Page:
Huon Valley, Tas

By: Chris Whitelaw, Photography by: Chris Whitelaw

In south-west Tasmania you can get up close with some of the tallest trees on Earth – on the ground or up in the canopy.

Huon Valley

One of Tasmania’s best-loved features is its forests, and none are more beautiful than those south-west of Hobart. Flanked to the east by the D’Entrecasteaux Channel and on the west by World Heritage-listed national parks, these wet eucalypt forests blanket the catchments of several major rivers. Deep soils and high rainfall combine to produce some of the tallest trees on the planet, and enlightened management has preserved the region’s forests as a renewable resource and a valuable tourist asset.

The gateway to this arboreal wonderland is Geeveston, a small town on the Huon Highway (A6), 62km south-west of Hobart. Originally known by the whimsical name Lightwood Bottom after a type of timber prevalent in the area, the early settlement became Geeves Town after founder William Geeves who took up land in 1849 in response to Lady Jane Franklin’s request that someone establish a church in the area.

The town grew as timber-getters moved along the inland waterways in search of good timber. They plundered the area for Huon pine – highly prized in boat building – and all but wiped it out, then harvested eucalypts when the pine was depleted.

The first steam-driven timber mill in Geeveston, built by John Geeves in 1874, was capable of cutting 40,000 feet of timber per week. In later years, large-scale mills were established to process eucalypts for pulp and paper.

Huon Valley 1

Today State Forests make up 16 per cent of the Huon Valley municipal area and Geeveston is the southern management base for Forestry Tasmania. Specialty timbers from the area still supply boat building, craft and furniture businesses such as The Southern Design Centre.

The Forest & Heritage Museum at Geeveston Visitor Centre showcases the history of the local timber industry and is a great place to learn more about forest management before you venture into the wild.

The main route for exploring west of Geeveston is the Arve Road Forest Drive that stretches almost 30km into the Tahune Forest Reserve to its famous Airwalk. Along the way, lookouts and nature walks help tourists explore the environment.

The first is the Blue Gum Plantation, about 4.5km outside Geeveston. These amazing hardwoods grow at the rate of 2-3m per year, so since planting in 1999 they’ve achieved quite a height. In another 20 years they will be harvested and put to many uses, from furniture to paper.

A further 4km west is the Look-in Lookout. Perched above the forest floor, it has information about all the processes that affect tree growth.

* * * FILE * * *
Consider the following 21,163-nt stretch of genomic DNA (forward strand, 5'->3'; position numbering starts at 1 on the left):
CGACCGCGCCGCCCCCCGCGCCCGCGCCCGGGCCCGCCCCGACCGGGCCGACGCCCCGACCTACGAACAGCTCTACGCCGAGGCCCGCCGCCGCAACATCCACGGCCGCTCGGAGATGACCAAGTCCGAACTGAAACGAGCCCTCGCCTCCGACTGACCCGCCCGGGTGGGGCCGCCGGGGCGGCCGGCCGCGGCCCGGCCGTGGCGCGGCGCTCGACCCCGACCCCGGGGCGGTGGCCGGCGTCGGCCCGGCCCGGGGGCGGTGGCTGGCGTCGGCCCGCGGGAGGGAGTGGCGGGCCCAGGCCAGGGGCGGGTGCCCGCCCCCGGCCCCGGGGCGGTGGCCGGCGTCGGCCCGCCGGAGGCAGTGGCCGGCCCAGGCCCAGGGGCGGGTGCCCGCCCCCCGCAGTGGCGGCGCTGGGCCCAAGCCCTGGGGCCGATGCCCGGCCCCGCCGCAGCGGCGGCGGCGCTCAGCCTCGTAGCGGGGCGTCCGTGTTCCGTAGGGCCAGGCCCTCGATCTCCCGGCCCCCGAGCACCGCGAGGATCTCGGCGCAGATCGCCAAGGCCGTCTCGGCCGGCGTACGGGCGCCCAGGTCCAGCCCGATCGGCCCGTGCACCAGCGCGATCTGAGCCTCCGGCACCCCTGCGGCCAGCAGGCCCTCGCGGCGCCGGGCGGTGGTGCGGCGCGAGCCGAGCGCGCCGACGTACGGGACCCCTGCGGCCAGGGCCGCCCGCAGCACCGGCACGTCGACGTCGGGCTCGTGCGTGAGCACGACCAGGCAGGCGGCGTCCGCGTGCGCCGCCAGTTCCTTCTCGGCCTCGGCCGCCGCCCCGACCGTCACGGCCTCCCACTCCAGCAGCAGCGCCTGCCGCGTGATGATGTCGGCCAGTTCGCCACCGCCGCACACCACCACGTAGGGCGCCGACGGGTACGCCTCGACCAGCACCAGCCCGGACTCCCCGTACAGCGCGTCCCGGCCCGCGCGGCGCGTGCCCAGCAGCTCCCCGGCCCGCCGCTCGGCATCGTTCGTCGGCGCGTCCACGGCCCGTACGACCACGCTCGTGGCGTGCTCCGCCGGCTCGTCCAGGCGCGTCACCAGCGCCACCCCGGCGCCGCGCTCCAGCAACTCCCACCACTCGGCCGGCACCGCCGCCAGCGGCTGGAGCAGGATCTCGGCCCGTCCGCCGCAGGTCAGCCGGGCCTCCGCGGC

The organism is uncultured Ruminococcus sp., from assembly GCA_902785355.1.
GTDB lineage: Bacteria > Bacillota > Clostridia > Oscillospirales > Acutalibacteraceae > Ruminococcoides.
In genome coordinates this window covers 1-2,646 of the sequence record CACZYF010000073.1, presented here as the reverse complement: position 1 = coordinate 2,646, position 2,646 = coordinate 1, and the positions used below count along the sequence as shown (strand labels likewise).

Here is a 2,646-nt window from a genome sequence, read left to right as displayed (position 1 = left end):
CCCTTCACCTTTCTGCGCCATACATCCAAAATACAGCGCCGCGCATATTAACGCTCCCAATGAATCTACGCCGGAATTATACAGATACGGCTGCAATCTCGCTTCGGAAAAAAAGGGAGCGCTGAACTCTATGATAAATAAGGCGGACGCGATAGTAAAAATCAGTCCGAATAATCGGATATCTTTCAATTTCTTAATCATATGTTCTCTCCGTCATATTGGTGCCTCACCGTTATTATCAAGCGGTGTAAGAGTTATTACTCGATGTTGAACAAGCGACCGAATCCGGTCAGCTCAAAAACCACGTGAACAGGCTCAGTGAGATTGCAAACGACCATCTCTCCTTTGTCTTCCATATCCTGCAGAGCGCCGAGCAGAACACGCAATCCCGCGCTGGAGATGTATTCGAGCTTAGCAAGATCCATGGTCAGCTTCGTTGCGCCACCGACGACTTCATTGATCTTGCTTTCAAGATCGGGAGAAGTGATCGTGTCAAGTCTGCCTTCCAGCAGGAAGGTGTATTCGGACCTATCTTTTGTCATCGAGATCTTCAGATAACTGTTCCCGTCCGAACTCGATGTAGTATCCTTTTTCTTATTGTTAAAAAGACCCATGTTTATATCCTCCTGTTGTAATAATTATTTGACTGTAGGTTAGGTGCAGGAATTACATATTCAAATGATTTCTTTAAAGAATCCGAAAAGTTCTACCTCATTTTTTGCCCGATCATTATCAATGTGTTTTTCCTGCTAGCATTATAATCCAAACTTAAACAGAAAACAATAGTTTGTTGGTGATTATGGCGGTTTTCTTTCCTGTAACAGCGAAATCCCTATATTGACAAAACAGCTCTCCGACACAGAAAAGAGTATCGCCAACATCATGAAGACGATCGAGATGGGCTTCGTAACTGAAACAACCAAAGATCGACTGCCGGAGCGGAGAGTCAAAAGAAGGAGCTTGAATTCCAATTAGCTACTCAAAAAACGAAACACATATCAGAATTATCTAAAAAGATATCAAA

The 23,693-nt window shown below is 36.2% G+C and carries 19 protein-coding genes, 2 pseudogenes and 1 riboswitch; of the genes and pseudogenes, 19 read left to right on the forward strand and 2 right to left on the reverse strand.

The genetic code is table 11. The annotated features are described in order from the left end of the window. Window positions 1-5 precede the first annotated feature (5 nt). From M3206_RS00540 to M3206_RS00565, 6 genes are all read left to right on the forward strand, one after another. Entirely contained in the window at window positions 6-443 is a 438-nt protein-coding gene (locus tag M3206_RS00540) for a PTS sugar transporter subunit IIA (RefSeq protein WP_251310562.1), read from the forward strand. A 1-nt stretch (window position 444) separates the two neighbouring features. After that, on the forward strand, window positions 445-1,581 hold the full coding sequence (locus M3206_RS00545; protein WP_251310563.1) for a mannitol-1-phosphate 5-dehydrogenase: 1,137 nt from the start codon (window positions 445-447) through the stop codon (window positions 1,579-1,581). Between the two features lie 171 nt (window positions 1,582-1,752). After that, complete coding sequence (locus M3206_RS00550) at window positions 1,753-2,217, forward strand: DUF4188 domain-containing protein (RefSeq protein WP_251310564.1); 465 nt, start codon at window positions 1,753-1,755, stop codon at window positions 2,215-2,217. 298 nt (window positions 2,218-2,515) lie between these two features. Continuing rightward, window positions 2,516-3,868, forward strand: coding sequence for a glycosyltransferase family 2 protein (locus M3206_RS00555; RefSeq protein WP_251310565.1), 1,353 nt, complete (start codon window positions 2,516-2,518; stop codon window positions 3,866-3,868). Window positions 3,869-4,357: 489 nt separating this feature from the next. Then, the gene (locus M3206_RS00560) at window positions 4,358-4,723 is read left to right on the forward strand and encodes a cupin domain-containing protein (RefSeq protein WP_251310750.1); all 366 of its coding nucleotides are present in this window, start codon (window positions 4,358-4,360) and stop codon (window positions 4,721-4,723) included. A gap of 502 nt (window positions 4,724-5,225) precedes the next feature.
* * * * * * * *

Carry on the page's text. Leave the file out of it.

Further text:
Huon Valley 2

After another 4km the road crosses the Arve River, which rises below Devils Backbone in the nearby Hartz Mountains NP. Described by Sir Edmund Hillary as "some of the wildest and most spectacular scenery I have ever seen", the 6470ha park includes the 1254m Hartz Peak, beech rainforests, and alpine moorlands interspersed with snow gums. Hidden under coral ferns, the Arve begins as a maze of tiny runnels that merge in a rushing alpine stream which descends 874 metres on its way to the Huon River, 23km north. The national park is accessible by 2WD vehicles along Hartz Road (C632), which branches off Arve Road west of the river.

Back on Arve Road, the Arve River Picnic Area Campground is tucked away near the river crossing. With barbecues and fireplaces, it’s a great spot for a picnic lunch or to get warm after some alpine adventures. The free camping area includes tent sites among the ferns and limited space for smaller campervans and caravans.

Accessed by stairs, the river is popular for swimming and fishing, while the short Arve River Nature Walk traces the river upstream then loops back through the lush rainforest of the surrounding reserve.

Further west, Keoghs Creek Walk, The Big Tree Lookout and West Creek Lookout are temporarily closed by Forestry Tasmania pending track repairs.

Near the end of Arve Road (now the C631), just before Tahune Airwalk, is the aptly named Zig Zag Track that follows part of the old packhorse trail through unlogged forest. This track is less developed and worth the 40-minute return stroll among ancient trees.

At its terminus, 29km from Geeveston, Arve Road arrives at the Airwalk Visitor Centre, deep in the heart of the beautiful Tahune Forest Reserve on the banks of the mighty Huon. The reserve derives its name from the Aboriginal name for this river and protects 102 hectares of heavily timbered rainforest that early European explorers condemned as unsuitable for settlement. It is home to the tallest flowering plant in the world, the swamp gum (Eucalyptus regnans) – one specimen, dubbed Centurion, measures 99.6 metres. In 2010, 12 more trees were added to the giant trees register, making a total of 107 within the reserve. The Tahune is also the site of the Warra Long Term Ecological Research Station, part of a UN forest monitoring and research network established under the United Nations Environment Program.